Frequently asked questions about patenting (part 2)

in Sci-IP by

Syam

• Can I patent an idea that is just an idea?
No. Ideas that do not describe an identifiable embodiment or do not have any functionality are not patentable.

• Who can file a patent application?
Inventors, owners and individuals or organizations with sufficient proprietary interest in the invention can file a patent application for an invention.

• When should I file a patent?
Usually when your invention is enabled and before you disclose your invention to public, for example through seminars or trade shows, or even before signing a potential license agreement with a third party.

• How do I know that my invention is enabled?
In simple terms, your invention is enabled if it functions as described by you and extensive experimentation is not required to practice it.

• Do I have to submit a working prototype of the invention when I am filing a patent application?
No.

• I do not know how my invention works, but it works. In other words, I do not know the scientific principle that makes my invention work. Can I file a patent application for the said invention?
Yes.

• Why should I file a patent application?
Once a patent is granted, its gives the owner of the patent, rights to exclude others from using/copying, selling, offering for sale and importing the invention from another country.

• Why should I file a patent application if my employer owns the rights to my invention?
You may benefit from financial and professional incentives that many employers give for generating intellectual property that adds value to the employer.

• My employer owns the invention I wish to patent. How should I go about filing a patent application for my invention?
Please contact your employers. They will guide you. In general, industries have patent liaisons or counsels and academic organizations have technology transfer experts who will guide you.

• My employer does not own the invention I wish to patent. How should I go about filing a patent application for my invention?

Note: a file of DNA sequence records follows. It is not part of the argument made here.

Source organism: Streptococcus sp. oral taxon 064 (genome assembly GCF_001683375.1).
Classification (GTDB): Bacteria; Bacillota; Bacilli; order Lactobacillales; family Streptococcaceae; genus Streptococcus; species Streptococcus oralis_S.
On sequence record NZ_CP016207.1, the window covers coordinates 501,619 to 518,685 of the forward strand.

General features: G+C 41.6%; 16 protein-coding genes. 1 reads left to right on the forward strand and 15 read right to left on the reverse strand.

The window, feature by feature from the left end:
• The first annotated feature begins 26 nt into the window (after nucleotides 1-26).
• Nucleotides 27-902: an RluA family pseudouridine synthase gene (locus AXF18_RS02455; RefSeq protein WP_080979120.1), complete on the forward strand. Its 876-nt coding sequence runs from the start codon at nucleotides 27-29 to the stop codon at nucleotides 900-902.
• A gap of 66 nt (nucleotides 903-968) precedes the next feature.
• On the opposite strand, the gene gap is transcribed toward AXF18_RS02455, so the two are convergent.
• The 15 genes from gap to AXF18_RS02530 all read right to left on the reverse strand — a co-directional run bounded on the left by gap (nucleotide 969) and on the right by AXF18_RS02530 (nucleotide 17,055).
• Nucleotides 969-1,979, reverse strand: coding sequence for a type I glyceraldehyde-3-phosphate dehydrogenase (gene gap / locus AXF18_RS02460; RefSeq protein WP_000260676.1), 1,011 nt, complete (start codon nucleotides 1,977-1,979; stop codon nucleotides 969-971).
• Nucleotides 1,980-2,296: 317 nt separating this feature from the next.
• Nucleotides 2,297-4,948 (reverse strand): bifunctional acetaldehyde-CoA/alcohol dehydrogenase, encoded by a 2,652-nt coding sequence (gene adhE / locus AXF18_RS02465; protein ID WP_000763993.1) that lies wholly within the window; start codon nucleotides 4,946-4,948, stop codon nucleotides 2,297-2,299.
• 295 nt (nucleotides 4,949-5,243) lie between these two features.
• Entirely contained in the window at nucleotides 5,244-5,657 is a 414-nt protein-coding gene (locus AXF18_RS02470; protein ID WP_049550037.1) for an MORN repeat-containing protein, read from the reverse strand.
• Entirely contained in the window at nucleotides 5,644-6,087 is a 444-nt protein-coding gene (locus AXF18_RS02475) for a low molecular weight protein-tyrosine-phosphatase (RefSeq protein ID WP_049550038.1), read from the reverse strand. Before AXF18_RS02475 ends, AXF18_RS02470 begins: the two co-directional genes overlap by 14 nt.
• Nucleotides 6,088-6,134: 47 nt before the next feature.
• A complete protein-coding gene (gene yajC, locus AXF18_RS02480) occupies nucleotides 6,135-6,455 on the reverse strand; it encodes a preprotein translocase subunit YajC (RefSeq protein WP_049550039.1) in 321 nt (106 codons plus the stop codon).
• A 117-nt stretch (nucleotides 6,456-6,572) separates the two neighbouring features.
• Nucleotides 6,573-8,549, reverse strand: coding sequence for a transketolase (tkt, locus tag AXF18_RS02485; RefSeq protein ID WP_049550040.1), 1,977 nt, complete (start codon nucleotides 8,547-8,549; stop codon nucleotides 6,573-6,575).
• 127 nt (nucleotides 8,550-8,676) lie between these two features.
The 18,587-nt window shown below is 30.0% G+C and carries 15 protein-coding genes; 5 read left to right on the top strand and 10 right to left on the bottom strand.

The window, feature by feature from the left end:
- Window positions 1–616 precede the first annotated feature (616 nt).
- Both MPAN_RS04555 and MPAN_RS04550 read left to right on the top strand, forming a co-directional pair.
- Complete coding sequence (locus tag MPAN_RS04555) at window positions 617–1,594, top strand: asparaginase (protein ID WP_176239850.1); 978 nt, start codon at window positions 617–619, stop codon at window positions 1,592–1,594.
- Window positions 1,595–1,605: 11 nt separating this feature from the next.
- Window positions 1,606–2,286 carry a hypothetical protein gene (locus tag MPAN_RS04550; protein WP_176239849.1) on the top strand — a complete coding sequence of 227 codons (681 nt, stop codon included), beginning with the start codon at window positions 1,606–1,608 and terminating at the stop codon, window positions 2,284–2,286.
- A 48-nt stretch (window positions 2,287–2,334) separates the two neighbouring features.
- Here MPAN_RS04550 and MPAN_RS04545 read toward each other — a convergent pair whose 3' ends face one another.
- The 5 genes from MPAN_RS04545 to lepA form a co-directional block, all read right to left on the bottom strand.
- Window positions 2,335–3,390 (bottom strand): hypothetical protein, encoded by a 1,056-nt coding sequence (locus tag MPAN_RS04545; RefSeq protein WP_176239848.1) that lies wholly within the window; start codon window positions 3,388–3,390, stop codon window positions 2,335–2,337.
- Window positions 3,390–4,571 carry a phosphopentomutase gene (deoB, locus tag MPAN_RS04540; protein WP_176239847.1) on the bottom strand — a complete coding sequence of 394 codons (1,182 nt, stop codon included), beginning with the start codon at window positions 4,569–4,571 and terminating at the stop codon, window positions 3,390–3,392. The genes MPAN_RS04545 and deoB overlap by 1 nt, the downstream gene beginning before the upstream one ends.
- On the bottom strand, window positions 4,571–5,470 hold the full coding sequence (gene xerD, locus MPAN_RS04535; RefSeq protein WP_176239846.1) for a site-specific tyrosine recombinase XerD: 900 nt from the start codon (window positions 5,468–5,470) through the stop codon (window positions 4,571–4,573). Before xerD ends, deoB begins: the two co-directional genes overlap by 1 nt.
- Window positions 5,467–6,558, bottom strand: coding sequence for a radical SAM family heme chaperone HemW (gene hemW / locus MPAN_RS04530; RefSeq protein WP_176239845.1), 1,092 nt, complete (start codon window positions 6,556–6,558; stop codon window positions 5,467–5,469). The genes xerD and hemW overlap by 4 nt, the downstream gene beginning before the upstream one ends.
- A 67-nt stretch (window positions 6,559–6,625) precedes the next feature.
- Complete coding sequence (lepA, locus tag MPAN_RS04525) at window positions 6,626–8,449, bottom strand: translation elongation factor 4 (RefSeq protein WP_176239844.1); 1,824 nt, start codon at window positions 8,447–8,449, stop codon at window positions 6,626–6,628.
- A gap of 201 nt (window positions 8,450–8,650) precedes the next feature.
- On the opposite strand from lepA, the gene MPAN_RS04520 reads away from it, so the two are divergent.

You can file a patent application all by yourself (called pro se) or with the help of a professional who has knowledge about patent laws.

• What kind of professional help should I seek for when I am filing a patent application myself?
Almost all countries have patent agents who are qualified to represent inventors and registered with the country-specific patent office. You may discuss your invention with patent agents or patent attorneys (who are also lawyers) after signing non-disclosure or confidentiality agreements with them.

• Am I required to go through a patent agent to file a patent application?
No. In fact, you can file patent applications pro se, that is, by yourself. However, most patent offices recommend that prospective applicants retain the services of a registered patent attorney or patent agent to prepare and prosecute their applications.

• Can I take the help of a patent agent in India for representing me at the United States Patent and Trademark Office (USPTO)?
No. Only candidates who pass the USPTO registration examination (also known as the patent bar exam) and registered at USPTO can represent inventors in the US. However, inventors may utilize the expertise of other individuals including patent professionals in other countries to prepare and submit applications. In this scenario, the inventor will be representing himself/herself at the USPTO. Similarly, only candidates who have passed the Indian Patent Agent examination and registered at the Indian patent office to practice Indian patent law can represent you at the Indian Patent Office.